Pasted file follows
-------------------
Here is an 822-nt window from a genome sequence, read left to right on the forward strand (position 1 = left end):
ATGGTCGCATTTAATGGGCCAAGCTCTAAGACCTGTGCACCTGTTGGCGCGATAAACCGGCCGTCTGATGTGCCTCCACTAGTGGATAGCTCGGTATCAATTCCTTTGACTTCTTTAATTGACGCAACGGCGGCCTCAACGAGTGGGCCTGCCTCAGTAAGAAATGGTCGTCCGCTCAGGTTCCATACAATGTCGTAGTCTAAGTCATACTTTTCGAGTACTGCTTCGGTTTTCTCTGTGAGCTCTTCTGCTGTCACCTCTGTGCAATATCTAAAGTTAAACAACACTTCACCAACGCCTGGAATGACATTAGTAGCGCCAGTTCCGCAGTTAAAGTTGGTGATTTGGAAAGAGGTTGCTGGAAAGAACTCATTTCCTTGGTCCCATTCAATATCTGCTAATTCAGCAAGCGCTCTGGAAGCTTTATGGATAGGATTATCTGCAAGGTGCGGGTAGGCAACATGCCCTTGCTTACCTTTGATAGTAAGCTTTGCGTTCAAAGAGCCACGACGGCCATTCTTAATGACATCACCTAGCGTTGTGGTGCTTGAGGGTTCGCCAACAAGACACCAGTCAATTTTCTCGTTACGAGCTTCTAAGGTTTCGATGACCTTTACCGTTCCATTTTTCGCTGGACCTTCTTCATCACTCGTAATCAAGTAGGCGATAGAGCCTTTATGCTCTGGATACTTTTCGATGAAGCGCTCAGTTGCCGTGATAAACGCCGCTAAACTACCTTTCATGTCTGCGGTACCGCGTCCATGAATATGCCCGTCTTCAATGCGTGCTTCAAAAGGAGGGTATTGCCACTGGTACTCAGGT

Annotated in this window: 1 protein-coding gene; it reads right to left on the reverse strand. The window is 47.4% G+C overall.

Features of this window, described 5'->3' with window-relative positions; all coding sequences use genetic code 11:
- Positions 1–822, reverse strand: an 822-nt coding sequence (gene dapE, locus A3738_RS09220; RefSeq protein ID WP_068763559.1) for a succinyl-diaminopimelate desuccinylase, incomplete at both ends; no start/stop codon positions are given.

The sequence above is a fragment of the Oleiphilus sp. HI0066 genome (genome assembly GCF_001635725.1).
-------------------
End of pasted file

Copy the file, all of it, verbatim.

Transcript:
Here is an 822-nt window from a genome sequence, read left to right on the forward strand (position 1 = left end):
ATGGTCGCATTTAATGGGCCAAGCTCTAAGACCTGTGCACCTGTTGGCGCGATAAACCGGCCGTCTGATGTGCCTCCACTAGTGGATAGCTCGGTATCAATTCCTTTGACTTCTTTAATTGACGCAACGGCGGCCTCAACGAGTGGGCCTGCCTCAGTAAGAAATGGTCGTCCGCTCAGGTTCCATACAATGTCGTAGTCTAAGTCATACTTTTCGAGTACTGCTTCGGTTTTCTCTGTGAGCTCTTCTGCTGTCACCTCTGTGCAATATCTAAAGTTAAACAACACTTCACCAACGCCTGGAATGACATTAGTAGCGCCAGTTCCGCAGTTAAAGTTGGTGATTTGGAAAGAGGTTGCTGGAAAGAACTCATTTCCTTGGTCCCATTCAATATCTGCTAATTCAGCAAGCGCTCTGGAAGCTTTATGGATAGGATTATCTGCAAGGTGCGGGTAGGCAACATGCCCTTGCTTACCTTTGATAGTAAGCTTTGCGTTCAAAGAGCCACGACGGCCATTCTTAATGACATCACCTAGCGTTGTGGTGCTTGAGGGTTCGCCAACAAGACACCAGTCAATTTTCTCGTTACGAGCTTCTAAGGTTTCGATGACCTTTACCGTTCCATTTTTCGCTGGACCTTCTTCATCACTCGTAATCAAGTAGGCGATAGAGCCTTTATGCTCTGGATACTTTTCGATGAAGCGCTCAGTTGCCGTGATAAACGCCGCTAAACTACCTTTCATGTCTGCGGTACCGCGTCCATGAATATGCCCGTCTTCAATGCGTGCTTCAAAAGGAGGGTATTGCCACTGGTACTCAGGT

Annotated in this window: 1 protein-coding gene; it reads right to left on the reverse strand. The window is 47.4% G+C overall.

Features of this window, described 5'->3' with window-relative positions; all coding sequences use genetic code 11:
- Positions 1–822, reverse strand: an 822-nt coding sequence (gene dapE, locus A3738_RS09220; RefSeq protein ID WP_068763559.1) for a succinyl-diaminopimelate desuccinylase, incomplete at both ends; no start/stop codon positions are given.

The sequence above is a fragment of the Oleiphilus sp. HI0066 genome (genome assembly GCF_001635725.1).